social-housing-shortage_20150526_aiken-laoAiken Lao image
In a review of just released Statistics Canada data, Andy Yan, director of  the City Program at Simon Fraser University made a surprising discovery~Vancouver is becoming a city of the very rich and the disenfranchised poor. As reported by Joanne Lee-Young in the Vancouver Sun, “Vancouver outstripped the 10 most-populous “census metropolitan areas” in Canada for having the highest percentage (16.5) of residents living in low-incomes households.  Looking at median incomes Andy Yan ascertained the threshold for a two person household after tax as being an income below $31,301. In Vancouver 16.5 per cent of  households are low-income. “In comparison, Toronto had the second-highest percentage of residents living in low-income households (15.6 per cent), followed by Montreal (15.3), Winnipeg (15%) and Hamilton (13%).”
While some of the statistics may be due to underreporting of wealth from residents avoiding tax implications, Andy Yan points out that there are “anomalies” of low-income levels in areas with high house valuations. Andy Yan observes “What is the state of seniors and where are they concentrated? If you take a look at Chinatown and Gastown and the Downtown Eastside, where 71 per cent of seniors are living in low-income categories, you can ask, ‘How does this inform the fight for 105 Keefer?”  This development was originally  going to be 12 storeys and contain 106 condo units and 25 social housing units. (Local advocates felt the building was too high, out of context for Chinatown  and should have more social housing. The revised application is nine storeys with 111 condo units and no social housing.) Andy Yan’s statistics clearly show that seniors in this area have marginal incomes, and have a need for governmental social housing support.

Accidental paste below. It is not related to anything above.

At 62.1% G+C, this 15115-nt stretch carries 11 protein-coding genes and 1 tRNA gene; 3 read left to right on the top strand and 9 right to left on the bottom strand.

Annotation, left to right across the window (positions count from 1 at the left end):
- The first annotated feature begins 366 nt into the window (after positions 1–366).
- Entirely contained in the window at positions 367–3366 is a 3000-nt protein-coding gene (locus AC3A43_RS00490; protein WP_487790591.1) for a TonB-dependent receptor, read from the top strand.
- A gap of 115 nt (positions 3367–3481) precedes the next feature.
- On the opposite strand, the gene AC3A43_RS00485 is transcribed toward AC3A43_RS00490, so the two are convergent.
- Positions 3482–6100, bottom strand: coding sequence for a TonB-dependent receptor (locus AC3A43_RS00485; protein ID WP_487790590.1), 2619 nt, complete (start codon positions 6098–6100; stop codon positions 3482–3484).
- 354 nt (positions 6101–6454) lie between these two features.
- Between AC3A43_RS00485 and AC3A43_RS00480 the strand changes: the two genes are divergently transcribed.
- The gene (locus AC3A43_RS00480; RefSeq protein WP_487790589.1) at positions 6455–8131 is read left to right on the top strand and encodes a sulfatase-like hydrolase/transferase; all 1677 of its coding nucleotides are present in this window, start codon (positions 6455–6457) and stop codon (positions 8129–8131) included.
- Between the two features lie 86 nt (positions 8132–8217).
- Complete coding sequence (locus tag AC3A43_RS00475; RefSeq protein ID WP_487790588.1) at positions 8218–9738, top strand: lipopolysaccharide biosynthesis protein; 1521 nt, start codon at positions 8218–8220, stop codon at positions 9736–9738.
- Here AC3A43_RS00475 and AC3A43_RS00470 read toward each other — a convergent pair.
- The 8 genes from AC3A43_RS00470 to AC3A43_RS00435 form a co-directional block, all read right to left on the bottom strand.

The study also shows that there are areas of low-income people increasingly in the suburbs, and that these areas have higher poverty levels compared to the rest of Canada. In Richmond’s City Centre, over 35 per cent of  people were in a low-income household, compared to 40 per cent in the Downtown Eastside. Access to jobs by good transit could be a factor in this cluster, but the statistics inform government about the housing and affordability disparities that occur when the cost of living rises, but income stays the same.  As Andy Yan observes “Are these the beginnings of the bifurcation in Vancouver between the rich and poor? And how it’s on its way to being an exception in the world of real estate appreciation, but not an exception when it comes to levels of income equality in other cities in the world? This city has always been expensive, but the absurdities of the mismatch are growing.”

Source: Andy Yan SFU 



  1. It is doubtful that anyone would really be surprised at the findings of this study. In fact, anyone from the bus drivers to the bankers could have told you so.
    If the poor wish to live in the city they are free to do so.

  2. I am surprised that in an immigration society like Canada local (declared) income is measured and compared to house prices when everybody knows that much wealth is generated elsewhere and wired in.
    As such we ought to tax incomes less but what money buys, ie real estate or consumption. Until then it makes a lot of sense to buy the most expensive, best located real estate one can afford. Wealthy or merely affluent immigrants or local have figured that out a long time ago. Have politicians or statisticians ?

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